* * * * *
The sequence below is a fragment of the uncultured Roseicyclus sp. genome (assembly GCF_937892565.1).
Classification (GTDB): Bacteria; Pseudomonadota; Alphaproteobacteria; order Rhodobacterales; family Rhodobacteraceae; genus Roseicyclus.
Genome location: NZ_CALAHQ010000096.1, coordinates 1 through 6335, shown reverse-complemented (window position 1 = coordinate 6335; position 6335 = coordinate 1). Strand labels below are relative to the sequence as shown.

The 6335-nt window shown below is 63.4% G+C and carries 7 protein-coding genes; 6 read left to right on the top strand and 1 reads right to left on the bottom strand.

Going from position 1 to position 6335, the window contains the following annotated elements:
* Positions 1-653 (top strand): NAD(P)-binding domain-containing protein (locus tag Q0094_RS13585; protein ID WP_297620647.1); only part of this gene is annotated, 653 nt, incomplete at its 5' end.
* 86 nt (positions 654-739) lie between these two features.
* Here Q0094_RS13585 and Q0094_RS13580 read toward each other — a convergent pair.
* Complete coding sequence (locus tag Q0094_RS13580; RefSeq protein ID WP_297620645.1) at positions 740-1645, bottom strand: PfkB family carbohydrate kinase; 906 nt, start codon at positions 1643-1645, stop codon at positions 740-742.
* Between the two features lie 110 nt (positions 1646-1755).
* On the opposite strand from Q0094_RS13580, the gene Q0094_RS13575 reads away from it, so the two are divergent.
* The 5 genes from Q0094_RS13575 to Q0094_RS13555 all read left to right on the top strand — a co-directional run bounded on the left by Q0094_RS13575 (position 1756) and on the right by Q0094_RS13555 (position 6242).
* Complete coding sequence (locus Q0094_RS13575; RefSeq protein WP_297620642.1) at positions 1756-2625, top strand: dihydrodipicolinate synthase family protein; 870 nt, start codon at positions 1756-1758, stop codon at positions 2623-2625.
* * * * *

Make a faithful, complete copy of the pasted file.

The sequence below is a fragment of the uncultured Roseicyclus sp. genome (assembly GCF_937892565.1).
Classification (GTDB): Bacteria; Pseudomonadota; Alphaproteobacteria; order Rhodobacterales; family Rhodobacteraceae; genus Roseicyclus.
Genome location: NZ_CALAHQ010000096.1, coordinates 1 through 6335, shown reverse-complemented (window position 1 = coordinate 6335; position 6335 = coordinate 1). Strand labels below are relative to the sequence as shown.

The 6335-nt window shown below is 63.4% G+C and carries 7 protein-coding genes; 6 read left to right on the top strand and 1 reads right to left on the bottom strand.

Going from position 1 to position 6335, the window contains the following annotated elements:
* Positions 1-653 (top strand): NAD(P)-binding domain-containing protein (locus tag Q0094_RS13585; protein ID WP_297620647.1); only part of this gene is annotated, 653 nt, incomplete at its 5' end.
* 86 nt (positions 654-739) lie between these two features.
* Here Q0094_RS13585 and Q0094_RS13580 read toward each other — a convergent pair.
* Complete coding sequence (locus tag Q0094_RS13580; RefSeq protein ID WP_297620645.1) at positions 740-1645, bottom strand: PfkB family carbohydrate kinase; 906 nt, start codon at positions 1643-1645, stop codon at positions 740-742.
* Between the two features lie 110 nt (positions 1646-1755).
* On the opposite strand from Q0094_RS13580, the gene Q0094_RS13575 reads away from it, so the two are divergent.
* The 5 genes from Q0094_RS13575 to Q0094_RS13555 all read left to right on the top strand — a co-directional run bounded on the left by Q0094_RS13575 (position 1756) and on the right by Q0094_RS13555 (position 6242).
* Complete coding sequence (locus Q0094_RS13575; RefSeq protein WP_297620642.1) at positions 1756-2625, top strand: dihydrodipicolinate synthase family protein; 870 nt, start codon at positions 1756-1758, stop codon at positions 2623-2625.